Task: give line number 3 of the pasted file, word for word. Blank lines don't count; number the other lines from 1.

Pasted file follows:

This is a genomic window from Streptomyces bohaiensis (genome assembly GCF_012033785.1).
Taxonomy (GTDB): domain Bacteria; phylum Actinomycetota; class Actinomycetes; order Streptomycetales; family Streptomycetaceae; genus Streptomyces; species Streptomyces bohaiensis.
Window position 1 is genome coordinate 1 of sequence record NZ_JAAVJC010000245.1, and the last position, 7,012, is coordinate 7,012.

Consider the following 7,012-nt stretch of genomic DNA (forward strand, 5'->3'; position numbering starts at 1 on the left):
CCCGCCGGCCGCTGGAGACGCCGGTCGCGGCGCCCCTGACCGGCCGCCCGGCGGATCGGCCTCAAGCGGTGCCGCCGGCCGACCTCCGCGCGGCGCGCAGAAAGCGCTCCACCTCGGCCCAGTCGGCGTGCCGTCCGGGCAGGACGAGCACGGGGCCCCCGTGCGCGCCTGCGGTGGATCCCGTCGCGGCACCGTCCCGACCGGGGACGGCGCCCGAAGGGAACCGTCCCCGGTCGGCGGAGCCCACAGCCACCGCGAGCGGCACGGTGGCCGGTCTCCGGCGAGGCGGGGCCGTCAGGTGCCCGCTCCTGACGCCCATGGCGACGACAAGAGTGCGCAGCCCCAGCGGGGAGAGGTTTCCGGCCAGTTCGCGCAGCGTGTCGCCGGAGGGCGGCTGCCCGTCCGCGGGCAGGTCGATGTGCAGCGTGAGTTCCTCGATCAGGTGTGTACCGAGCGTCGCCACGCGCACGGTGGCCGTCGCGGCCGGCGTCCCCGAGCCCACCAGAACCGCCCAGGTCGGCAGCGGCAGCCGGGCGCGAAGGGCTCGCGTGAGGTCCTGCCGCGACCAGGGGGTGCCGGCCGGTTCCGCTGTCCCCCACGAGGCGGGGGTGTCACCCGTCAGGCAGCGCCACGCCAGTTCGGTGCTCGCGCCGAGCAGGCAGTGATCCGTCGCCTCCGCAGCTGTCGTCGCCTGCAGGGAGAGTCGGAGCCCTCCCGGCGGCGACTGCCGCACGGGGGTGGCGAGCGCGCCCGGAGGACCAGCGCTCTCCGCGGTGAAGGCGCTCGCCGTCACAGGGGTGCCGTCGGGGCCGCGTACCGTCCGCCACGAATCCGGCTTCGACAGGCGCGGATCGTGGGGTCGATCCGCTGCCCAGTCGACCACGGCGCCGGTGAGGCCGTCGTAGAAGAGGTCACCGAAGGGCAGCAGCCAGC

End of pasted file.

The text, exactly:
Window position 1 is genome coordinate 1 of sequence record NZ_JAAVJC010000245.1, and the last position, 7,012, is coordinate 7,012.